The contributions from of judeo Christian and Greco Roman societies in the development of democracy. What did they do or believe in and that we do or believe now in democratic societies …
The contributions from of judeo Christian and Greco Roman societies in the development of democracy. What did they do or believe in and that we do or believe now in democratic societies concentrate on their views of law reasons faith and individual responsibilities.
Ancient Greek religion was polytheistic, meaning it believed in many gods. Those who believed in the gods erected temples in their honor and gave thanks to them in return for the gifts the gods bestowed on humans. Cities in Greece were often named for, or dedicated to, certain gods. For example, the patron goddess of Athens was Athena. However, not all ancient Greek philosophers believed in the gods. Socrates, who influenced the likes of Plato and Aristotle, was killed for allegedly rejecting the pantheon.
The Roman beliefs that stuck with Western civilization borrowed from the Greek and Etruscan civilizations. The Etruscan civilization was the dominant civilization of Italy prior to the Roman empire. Therefore, Roman gods have names that developed from Etruscan and Latin lineages, but appearances and personalities that correspond with Greek gods. Roman gods that have parallels in the Greek pantheon include Minerva, whose Greek counterpart is Athena. Unlike Greece, however, Rome had a clear religious hierarchy in the form of state-appointed religious leaders.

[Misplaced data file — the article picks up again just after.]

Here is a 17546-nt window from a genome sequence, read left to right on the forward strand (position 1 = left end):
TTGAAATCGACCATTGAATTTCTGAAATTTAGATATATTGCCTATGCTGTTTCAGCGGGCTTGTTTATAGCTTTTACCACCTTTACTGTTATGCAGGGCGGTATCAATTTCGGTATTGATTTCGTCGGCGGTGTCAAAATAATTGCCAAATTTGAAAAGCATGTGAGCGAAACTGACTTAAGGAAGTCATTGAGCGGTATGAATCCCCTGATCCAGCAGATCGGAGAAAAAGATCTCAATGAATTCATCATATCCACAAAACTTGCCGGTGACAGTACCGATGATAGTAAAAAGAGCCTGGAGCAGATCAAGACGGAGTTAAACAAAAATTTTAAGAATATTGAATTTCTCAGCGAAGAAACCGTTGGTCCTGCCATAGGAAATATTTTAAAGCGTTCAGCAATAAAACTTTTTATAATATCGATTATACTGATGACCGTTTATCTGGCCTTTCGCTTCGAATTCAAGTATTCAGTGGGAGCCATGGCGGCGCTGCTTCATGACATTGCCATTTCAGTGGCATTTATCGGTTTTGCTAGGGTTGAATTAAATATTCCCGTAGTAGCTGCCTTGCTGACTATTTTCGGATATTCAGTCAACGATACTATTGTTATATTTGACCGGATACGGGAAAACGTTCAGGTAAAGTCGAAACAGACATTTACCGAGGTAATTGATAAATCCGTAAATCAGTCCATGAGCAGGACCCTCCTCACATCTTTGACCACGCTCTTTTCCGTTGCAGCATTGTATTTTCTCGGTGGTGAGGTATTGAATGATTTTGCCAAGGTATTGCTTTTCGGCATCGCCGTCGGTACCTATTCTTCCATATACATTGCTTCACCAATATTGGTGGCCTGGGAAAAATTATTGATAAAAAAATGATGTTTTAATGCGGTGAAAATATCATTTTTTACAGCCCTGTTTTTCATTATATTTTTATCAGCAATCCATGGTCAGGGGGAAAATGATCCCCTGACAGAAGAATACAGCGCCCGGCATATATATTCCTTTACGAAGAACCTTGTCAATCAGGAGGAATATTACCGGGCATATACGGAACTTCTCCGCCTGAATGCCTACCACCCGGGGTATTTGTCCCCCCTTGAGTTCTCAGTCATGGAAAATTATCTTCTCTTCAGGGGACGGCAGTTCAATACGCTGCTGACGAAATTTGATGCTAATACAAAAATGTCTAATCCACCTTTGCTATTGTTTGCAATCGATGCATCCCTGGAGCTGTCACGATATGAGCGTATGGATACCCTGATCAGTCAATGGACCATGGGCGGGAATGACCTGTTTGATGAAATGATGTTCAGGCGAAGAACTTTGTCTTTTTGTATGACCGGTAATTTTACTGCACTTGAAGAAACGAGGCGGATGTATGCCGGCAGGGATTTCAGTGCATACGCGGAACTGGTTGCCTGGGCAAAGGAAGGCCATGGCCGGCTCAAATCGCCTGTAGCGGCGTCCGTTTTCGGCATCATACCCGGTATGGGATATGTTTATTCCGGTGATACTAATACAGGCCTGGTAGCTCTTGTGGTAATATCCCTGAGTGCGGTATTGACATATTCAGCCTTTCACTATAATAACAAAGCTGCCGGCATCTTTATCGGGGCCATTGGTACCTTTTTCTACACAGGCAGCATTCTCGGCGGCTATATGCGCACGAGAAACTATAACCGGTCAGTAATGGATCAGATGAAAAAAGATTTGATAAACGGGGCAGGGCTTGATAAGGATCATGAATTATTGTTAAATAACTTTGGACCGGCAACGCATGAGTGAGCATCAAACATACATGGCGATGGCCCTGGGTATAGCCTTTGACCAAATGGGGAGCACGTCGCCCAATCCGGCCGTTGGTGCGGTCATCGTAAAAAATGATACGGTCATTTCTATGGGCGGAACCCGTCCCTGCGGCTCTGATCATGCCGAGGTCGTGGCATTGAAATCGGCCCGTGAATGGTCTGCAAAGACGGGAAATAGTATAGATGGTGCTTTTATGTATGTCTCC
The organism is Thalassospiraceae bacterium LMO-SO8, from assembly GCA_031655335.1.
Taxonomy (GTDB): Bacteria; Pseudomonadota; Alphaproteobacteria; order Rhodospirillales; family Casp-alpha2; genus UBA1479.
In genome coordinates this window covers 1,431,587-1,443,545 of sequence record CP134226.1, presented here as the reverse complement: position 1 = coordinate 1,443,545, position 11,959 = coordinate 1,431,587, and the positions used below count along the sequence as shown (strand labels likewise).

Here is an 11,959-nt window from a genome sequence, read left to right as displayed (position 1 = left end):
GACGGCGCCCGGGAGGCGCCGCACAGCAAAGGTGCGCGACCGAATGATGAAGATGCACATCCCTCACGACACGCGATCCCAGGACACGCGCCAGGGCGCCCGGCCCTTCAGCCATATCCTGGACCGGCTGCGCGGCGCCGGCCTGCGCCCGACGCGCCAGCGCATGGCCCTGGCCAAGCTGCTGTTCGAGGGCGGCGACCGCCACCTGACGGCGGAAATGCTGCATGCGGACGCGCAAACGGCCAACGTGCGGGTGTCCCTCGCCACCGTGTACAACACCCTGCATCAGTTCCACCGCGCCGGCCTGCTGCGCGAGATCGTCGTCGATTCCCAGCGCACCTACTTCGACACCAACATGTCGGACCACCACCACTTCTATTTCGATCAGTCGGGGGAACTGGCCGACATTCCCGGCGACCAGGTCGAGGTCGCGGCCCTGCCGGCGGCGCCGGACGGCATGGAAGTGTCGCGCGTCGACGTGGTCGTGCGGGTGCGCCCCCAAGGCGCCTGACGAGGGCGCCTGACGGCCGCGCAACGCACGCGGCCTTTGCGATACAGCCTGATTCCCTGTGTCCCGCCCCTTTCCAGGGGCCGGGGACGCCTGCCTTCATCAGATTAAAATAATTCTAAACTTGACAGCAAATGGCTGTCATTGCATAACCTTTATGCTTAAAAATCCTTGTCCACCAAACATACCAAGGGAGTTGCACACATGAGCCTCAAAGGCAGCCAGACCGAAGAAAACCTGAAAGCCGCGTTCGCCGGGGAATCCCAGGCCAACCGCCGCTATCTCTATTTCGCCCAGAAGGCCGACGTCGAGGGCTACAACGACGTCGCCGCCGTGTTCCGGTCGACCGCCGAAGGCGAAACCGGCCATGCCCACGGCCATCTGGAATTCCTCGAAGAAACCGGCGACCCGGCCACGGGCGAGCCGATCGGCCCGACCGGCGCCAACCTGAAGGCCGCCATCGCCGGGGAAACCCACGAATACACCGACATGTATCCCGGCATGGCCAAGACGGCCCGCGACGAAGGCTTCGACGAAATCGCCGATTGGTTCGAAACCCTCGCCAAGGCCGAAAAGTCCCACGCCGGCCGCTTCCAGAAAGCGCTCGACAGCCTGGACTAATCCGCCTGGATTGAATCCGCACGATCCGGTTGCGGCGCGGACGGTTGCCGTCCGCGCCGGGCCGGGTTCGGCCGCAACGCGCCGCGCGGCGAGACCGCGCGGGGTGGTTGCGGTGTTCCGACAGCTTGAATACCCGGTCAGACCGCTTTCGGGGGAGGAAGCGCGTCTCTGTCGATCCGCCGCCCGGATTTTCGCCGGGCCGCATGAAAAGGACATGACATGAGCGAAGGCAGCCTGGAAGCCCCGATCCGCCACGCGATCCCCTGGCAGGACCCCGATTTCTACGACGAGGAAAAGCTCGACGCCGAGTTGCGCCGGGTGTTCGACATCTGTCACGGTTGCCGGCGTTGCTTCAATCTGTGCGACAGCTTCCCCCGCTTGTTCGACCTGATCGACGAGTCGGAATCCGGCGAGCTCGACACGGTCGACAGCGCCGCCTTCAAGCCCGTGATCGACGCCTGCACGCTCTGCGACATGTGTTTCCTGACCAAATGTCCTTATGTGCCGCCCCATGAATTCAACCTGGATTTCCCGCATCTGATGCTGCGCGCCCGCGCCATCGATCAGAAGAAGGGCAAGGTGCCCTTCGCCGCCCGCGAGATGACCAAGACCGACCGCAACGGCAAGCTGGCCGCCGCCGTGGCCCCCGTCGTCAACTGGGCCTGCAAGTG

Judaism is a monotheistic religion, believing in one god. The Jewish God is an omnipotent, omniscient and omnipresent being. The main religious texts of Judaism include the Torah, the Tanakh and the Talmud. The Torah includes the first five books of the Hebrew Bible; the Tanakh includes the Hebrew Bible; and the Talmud is a rabbinical supplement to the Torah. An important belief of traditional Judaism is that a messiah will eventually come to Earth to fulfill a spiritual mission.
Christians believe that a messiah already came, and his name was Jesus. Depending on the denomination, Jesus is either God incarnate or His first creation. Though Christianity accepts many of the scriptures and beliefs of Judaism, it does not adhere to certain Old Testament laws still followed by Orthodox Jews, such as abstinence from pork. Christianity is also less associated with the people of Israel, though people of many ethnic backgrounds also practice Judaism.